Trauma is one of the leading causes of mortality and morbidity worldwide and in all age groups [, ]. In Norway in 2016, the most common injuries across all ages occurred in the extremities (38.3%), head (35.4%), chest (29.5%), and spine (24.3%) [ ]. Geriatric trauma patients have higher mortality rates than younger patients, adjusted for the same severity of trauma, and head injury is the leading cause of death [ - ]. Risk factors associated with a poor outcome for this group include age, pre-existing medical conditions, anticoagulant use, frailty, and altered physiological response to trauma [ - ]. Hence, geriatric trauma patients are a vulnerable group.
There is an evident shift in the epidemiology of major trauma: what used to be the disease of young men in high-energy accidents is now becoming the disease of elderly patients, where the primary mechanism of injury (MOI) is falling from less than 2 meters [, ]. Major trauma is usually defined using the Injury Severity Score (ISS) or New Injury Severity Score (NISS), and the most common threshold is ISS >15 [ ]. It has been questioned if this is too high for geriatric trauma patients, as the frail elderly might have significant morbidity and mortality even at low thresholds [ ]. The age of 65 years is widely used as a cutoff for defining geriatric trauma [ , , - ].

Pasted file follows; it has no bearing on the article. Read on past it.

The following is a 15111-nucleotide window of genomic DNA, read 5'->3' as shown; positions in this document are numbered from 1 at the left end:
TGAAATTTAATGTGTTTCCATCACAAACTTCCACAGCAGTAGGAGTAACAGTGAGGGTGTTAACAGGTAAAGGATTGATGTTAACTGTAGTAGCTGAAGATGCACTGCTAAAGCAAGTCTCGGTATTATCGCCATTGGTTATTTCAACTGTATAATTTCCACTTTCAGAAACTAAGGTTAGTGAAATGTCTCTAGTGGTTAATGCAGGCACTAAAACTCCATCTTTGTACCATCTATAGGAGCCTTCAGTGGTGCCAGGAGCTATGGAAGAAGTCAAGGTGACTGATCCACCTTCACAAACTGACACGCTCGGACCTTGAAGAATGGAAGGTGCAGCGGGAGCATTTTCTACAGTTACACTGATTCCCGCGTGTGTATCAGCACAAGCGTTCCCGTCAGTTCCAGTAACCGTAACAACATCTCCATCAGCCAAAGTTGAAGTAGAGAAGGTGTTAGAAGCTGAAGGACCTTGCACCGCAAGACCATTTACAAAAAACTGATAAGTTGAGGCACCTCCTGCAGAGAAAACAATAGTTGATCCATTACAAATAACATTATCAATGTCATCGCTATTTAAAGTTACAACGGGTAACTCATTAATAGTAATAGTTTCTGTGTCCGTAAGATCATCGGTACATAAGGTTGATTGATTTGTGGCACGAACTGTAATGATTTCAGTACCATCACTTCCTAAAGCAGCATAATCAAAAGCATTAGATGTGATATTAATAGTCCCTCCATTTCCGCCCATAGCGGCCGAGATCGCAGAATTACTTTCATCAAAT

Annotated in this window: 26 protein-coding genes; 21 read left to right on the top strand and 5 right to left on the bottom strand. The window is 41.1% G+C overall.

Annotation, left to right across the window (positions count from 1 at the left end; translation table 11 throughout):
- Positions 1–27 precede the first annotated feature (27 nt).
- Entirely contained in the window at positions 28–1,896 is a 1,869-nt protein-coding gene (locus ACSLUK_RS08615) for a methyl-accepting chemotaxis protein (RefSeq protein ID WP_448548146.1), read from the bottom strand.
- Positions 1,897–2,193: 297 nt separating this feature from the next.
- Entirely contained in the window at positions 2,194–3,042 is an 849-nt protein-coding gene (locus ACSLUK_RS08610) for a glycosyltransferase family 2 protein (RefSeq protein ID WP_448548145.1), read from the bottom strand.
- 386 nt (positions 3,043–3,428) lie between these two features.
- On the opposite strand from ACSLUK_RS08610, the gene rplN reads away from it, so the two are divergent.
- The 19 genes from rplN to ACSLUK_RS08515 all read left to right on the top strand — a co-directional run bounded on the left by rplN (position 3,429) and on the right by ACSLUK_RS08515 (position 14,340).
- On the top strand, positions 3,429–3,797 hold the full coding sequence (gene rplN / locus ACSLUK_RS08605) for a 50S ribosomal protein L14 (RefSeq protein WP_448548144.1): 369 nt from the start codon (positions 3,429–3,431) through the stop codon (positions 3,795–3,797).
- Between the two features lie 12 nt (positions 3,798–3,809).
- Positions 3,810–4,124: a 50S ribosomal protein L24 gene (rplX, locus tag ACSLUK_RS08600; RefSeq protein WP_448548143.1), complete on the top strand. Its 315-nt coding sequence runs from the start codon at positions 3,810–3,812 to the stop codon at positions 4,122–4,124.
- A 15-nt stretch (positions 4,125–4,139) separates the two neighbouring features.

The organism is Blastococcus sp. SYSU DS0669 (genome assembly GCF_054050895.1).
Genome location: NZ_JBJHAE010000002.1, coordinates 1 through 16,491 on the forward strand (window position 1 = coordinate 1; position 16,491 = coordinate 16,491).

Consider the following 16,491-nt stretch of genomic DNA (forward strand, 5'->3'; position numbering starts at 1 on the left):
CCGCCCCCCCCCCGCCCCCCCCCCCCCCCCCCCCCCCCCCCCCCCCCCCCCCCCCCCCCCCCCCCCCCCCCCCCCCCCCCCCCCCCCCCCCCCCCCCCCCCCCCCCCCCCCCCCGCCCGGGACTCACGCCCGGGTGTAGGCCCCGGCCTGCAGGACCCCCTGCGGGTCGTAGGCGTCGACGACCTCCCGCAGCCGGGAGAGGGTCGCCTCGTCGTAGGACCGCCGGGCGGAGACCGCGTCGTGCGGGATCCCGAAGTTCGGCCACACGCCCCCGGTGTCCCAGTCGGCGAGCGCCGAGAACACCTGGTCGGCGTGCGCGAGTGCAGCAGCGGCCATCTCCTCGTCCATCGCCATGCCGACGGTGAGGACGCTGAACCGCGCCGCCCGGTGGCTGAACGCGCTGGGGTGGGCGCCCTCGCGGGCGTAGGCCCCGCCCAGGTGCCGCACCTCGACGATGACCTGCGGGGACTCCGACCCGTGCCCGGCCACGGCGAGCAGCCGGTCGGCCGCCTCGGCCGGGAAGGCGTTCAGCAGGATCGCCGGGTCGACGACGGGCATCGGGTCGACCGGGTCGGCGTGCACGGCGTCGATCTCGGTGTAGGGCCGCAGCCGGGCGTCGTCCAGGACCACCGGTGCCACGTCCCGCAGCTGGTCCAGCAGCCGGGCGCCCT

Characteristics of the Geriatric Trauma Population
A 2017 report from the UK Trauma Audit and Research Network gives new and thorough insight into the characteristics of geriatric major trauma patients . Some of the central findings were that over 60% of trauma patients aged 70 years and above are injured indoors, the head was the most commonly injured body region, older people admitted to hospitals had a low trauma team activation rate, and the grade of the most senior clinician treating the patients on arrival decreased with increasing patient age [ ]. Low-energy trauma attracts little attention.
A geriatric trauma patient is not simply an injured old adult. Pharmacological and age-related physiological alterations in different organ systems affect the way the geriatric patient responds to both disease and injury . Among the changes relevant for trauma care is that geriatric patients are often frail, meaning they have low physiological reserves [ ]; they present with a higher Glasgow Coma Scale (GCS) score compared with younger patients with the same injury severity [ ]; the threshold for hypotension is suggested to be 110 mm Hg, not 90 mm Hg [ , ]; and with increased age, the use of physiology-altering medications such as beta antagonists or anticoagulants increases. This might mask the severity of injury as the vital signs resemble what is considered to be within normal range values for adults. As a consequence, an injured elderly patient might seem less injured when standard triage tools are used, and this is reflected in the high rate of undertriage for geriatric major trauma patients [ , , ]. Undertriage increases the risk of not being treated at the right level of care at the right time and can, subsequently, increase the risk of mortality [ ].